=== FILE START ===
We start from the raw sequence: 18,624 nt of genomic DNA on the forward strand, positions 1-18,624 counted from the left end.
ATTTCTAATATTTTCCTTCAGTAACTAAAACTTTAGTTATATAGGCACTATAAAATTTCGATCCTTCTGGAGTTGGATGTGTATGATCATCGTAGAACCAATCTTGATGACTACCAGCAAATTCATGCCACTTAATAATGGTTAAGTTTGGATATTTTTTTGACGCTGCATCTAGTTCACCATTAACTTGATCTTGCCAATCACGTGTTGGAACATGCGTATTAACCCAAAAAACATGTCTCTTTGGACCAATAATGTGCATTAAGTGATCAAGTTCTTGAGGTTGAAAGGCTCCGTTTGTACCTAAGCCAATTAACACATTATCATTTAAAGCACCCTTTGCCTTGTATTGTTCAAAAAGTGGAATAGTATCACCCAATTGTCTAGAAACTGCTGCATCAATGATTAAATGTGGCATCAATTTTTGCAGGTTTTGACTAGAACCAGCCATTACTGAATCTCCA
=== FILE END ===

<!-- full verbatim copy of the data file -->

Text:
We start from the raw sequence: 18,624 nt of genomic DNA on the forward strand, positions 1-18,624 counted from the left end.
ATTTCTAATATTTTCCTTCAGTAACTAAAACTTTAGTTATATAGGCACTATAAAATTTCGATCCTTCTGGAGTTGGATGTGTATGATCATCGTAGAACCAATCTTGATGACTACCAGCAAATTCATGCCACTTAATAATGGTTAAGTTTGGATATTTTTTTGACGCTGCATCTAGTTCACCATTAACTTGATCTTGCCAATCACGTGTTGGAACATGCGTATTAACCCAAAAAACATGTCTCTTTGGACCAATAATGTGCATTAAGTGATCAAGTTCTTGAGGTTGAAAGGCTCCGTTTGTACCTAAGCCAATTAACACATTATCATTTAAAGCACCCTTTGCCTTGTATTGTTCAAAAAGTGGAATAGTATCACCCAATTGTCTAGAAACTGCTGCATCAATGATTAAATGTGGCATCAATTTTTGCAGGTTTTGACTAGAACCAGCCATTACTGAATCTCCA